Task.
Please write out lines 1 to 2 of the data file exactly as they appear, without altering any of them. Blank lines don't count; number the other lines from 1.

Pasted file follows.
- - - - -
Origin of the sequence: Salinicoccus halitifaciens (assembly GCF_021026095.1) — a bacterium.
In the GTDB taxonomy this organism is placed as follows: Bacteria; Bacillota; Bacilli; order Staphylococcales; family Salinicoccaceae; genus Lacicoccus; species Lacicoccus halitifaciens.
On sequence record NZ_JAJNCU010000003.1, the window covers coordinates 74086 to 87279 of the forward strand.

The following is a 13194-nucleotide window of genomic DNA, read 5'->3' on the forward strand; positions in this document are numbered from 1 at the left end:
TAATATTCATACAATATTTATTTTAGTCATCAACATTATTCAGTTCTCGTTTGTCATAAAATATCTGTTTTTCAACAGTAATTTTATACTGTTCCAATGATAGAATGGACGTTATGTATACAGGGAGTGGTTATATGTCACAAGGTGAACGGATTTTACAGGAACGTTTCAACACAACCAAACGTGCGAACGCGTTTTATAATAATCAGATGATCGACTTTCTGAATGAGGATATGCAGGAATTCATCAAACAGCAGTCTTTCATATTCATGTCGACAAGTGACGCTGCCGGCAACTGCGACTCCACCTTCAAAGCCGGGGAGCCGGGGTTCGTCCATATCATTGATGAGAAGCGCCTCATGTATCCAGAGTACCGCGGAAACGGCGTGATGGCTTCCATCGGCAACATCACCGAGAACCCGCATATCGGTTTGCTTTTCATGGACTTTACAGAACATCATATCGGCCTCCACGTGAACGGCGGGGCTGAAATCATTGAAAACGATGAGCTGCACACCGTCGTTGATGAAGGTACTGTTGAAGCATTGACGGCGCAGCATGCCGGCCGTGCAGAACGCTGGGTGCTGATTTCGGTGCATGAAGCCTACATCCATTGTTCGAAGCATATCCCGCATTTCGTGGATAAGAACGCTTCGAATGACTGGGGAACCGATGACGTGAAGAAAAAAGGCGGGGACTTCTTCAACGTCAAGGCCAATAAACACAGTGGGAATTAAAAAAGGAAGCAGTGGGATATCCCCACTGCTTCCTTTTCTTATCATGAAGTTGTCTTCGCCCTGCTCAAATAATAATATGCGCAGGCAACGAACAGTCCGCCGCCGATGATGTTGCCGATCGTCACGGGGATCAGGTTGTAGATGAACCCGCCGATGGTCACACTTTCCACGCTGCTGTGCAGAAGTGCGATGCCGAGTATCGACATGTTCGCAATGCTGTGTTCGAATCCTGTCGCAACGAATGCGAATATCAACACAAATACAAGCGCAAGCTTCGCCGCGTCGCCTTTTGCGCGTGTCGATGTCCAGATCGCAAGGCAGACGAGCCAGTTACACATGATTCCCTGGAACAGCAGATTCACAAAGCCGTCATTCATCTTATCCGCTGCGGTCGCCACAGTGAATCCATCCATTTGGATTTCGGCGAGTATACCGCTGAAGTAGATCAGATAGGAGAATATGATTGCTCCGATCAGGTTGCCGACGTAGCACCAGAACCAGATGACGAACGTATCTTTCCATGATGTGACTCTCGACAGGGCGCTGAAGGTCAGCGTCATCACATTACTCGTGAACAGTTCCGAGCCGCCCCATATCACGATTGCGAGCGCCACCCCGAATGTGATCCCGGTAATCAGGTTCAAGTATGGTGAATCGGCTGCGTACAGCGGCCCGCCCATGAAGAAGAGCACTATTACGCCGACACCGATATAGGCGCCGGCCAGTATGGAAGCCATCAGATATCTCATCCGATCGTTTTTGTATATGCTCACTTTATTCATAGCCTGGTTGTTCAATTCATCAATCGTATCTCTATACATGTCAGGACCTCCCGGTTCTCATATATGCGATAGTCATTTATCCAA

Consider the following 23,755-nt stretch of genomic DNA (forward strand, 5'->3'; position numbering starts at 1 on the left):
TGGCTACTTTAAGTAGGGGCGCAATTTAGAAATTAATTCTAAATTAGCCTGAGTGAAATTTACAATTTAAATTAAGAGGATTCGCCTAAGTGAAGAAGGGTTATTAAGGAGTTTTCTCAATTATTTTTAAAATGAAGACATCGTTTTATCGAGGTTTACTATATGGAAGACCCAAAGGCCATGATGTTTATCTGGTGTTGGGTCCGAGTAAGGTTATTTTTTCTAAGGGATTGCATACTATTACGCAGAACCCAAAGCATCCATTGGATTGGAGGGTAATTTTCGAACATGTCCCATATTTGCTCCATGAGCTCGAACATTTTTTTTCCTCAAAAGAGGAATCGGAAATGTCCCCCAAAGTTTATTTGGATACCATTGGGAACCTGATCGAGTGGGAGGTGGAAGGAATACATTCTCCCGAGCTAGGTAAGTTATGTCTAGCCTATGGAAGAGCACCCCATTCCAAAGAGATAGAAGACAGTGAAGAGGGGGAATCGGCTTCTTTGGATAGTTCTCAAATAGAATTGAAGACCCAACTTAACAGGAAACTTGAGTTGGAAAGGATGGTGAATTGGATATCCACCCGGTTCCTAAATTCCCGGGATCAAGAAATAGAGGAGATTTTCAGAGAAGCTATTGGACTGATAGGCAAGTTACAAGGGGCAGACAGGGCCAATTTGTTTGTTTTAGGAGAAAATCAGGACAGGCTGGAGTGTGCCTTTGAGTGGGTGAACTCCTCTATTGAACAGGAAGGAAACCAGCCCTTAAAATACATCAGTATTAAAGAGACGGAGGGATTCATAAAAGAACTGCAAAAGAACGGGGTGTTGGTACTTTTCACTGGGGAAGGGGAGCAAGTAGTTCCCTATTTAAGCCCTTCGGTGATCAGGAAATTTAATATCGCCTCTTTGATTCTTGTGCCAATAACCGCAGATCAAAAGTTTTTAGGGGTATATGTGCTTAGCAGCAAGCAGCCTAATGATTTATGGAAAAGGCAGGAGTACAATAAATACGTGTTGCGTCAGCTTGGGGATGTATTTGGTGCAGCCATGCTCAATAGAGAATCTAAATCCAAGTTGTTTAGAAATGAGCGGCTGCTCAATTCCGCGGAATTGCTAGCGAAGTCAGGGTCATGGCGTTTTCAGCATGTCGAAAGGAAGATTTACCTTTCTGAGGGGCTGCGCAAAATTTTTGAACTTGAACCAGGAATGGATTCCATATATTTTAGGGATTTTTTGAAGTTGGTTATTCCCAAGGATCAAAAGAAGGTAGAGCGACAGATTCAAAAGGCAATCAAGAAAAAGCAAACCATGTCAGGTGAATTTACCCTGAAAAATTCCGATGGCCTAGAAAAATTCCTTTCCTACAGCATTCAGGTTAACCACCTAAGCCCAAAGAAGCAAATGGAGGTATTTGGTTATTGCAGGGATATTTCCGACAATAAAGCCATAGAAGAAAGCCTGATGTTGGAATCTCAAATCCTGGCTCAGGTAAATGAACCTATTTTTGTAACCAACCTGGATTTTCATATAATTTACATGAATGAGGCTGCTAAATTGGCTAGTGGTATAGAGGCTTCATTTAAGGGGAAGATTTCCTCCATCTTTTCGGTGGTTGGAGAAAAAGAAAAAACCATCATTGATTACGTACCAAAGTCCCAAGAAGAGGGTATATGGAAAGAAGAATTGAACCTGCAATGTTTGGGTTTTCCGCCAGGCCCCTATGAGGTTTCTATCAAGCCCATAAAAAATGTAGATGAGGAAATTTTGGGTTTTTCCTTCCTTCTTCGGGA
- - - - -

Origin of the sequence: Salinicoccus halitifaciens (assembly GCF_021026095.1) — a bacterium.
In the GTDB taxonomy this organism is placed as follows: Bacteria; Bacillota; Bacilli; order Staphylococcales; family Salinicoccaceae; genus Lacicoccus; species Lacicoccus halitifaciens.